An investigation of plasma collection, stabilization, and storage procedures for proteomic analysis of clinical samples
Clinical Proteomics volume 1, pages 17–31 (2004)
In order to evaluate the critical components of the process necessary to preserve clinical plasma samples collected at research sites for proteomic analysis, various collection and preservation protocols with controlled experimentation were evaluated. The presence of a protease inhibitor cocktail (PIC) included in the blood draw tube would stabilize the plasma proteins was hypothesized. To test this hypothesis, four plasma samples from each of 14 volunteers were collected. Samples were treated following a standard protocol that included PIC or were subjected to various processing treatments that included time, temperature, different anticoagulants, and the absence of PIC. Large format two dimensional-polyacrylamide gel electrophoresis (2D-PAGE) proteomic analysis and enzyme immunoassay (EIA) were used to detect differences between the treatment groups. A novel 2D-PAGE quality scoring method was developed to determine global differences in the treatment groups, wherein a rating scale questionnaire was used to quantify the quality of each 2D-PAGE gel. The data generated from EIAs, classical 2D-PAGE image analysis and 2D-PAGE quality scoring, each generated similar results. Inclusion of protease inhibitor cocktail in the sample tubes, provided stable and reliable human plasma samples that yielded reproducible results by proteomic analysis. When PIC was included, samples retained stability under less stringent processing, such that refrigeration for several hours before processing or one freeze-thaw cycle had little detrimental effect. We demonstrated that samples without PIC, from either heparin or ethylenediaminetetraacetic acid (EDTA) plasma tubes, gave results that varied significantly from the control samples. Also, even with PIC present in blood tubes, we found it was important to quickly decant the separated plasma from the cellular components found in the blood tubes following centrifugation, as prolonged exposure again yielded different results from the standard procedure.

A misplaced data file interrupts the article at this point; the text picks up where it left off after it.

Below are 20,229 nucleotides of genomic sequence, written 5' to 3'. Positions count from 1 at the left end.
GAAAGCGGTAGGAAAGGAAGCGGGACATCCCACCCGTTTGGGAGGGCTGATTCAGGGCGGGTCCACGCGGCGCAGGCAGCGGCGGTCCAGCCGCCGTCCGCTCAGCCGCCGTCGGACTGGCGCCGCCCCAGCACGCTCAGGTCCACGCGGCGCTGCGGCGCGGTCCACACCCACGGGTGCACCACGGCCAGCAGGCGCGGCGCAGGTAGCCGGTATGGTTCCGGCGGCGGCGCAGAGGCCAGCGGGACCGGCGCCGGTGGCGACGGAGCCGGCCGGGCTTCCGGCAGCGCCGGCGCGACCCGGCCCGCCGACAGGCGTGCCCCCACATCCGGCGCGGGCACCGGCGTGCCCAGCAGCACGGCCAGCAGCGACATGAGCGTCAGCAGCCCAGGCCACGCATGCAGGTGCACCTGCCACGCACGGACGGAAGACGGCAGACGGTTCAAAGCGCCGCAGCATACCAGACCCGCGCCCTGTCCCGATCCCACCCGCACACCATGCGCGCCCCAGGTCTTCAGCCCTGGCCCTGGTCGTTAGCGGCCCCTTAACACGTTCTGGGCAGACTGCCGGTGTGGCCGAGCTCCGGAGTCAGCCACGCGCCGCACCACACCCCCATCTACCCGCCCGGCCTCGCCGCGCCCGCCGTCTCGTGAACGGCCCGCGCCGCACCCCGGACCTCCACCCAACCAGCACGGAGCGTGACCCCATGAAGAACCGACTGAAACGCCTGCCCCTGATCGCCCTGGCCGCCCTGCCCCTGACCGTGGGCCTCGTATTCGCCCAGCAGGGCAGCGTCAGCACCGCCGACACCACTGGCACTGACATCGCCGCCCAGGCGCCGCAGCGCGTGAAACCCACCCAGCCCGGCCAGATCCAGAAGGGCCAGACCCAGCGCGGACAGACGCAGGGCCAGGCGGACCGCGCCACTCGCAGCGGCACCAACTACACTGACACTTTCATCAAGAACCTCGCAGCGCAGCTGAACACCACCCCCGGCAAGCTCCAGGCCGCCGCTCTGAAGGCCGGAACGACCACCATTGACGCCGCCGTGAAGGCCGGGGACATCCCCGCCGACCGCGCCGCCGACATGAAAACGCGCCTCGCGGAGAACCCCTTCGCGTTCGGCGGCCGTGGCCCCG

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Hulmes, J.D., Bethea, D., Ho, K. et al. An investigation of plasma collection, stabilization, and storage procedures for proteomic analysis of clinical samples. Clin Proteom 1, 17–31 (2004). https://doi.org/10.1385/CP:1:1:017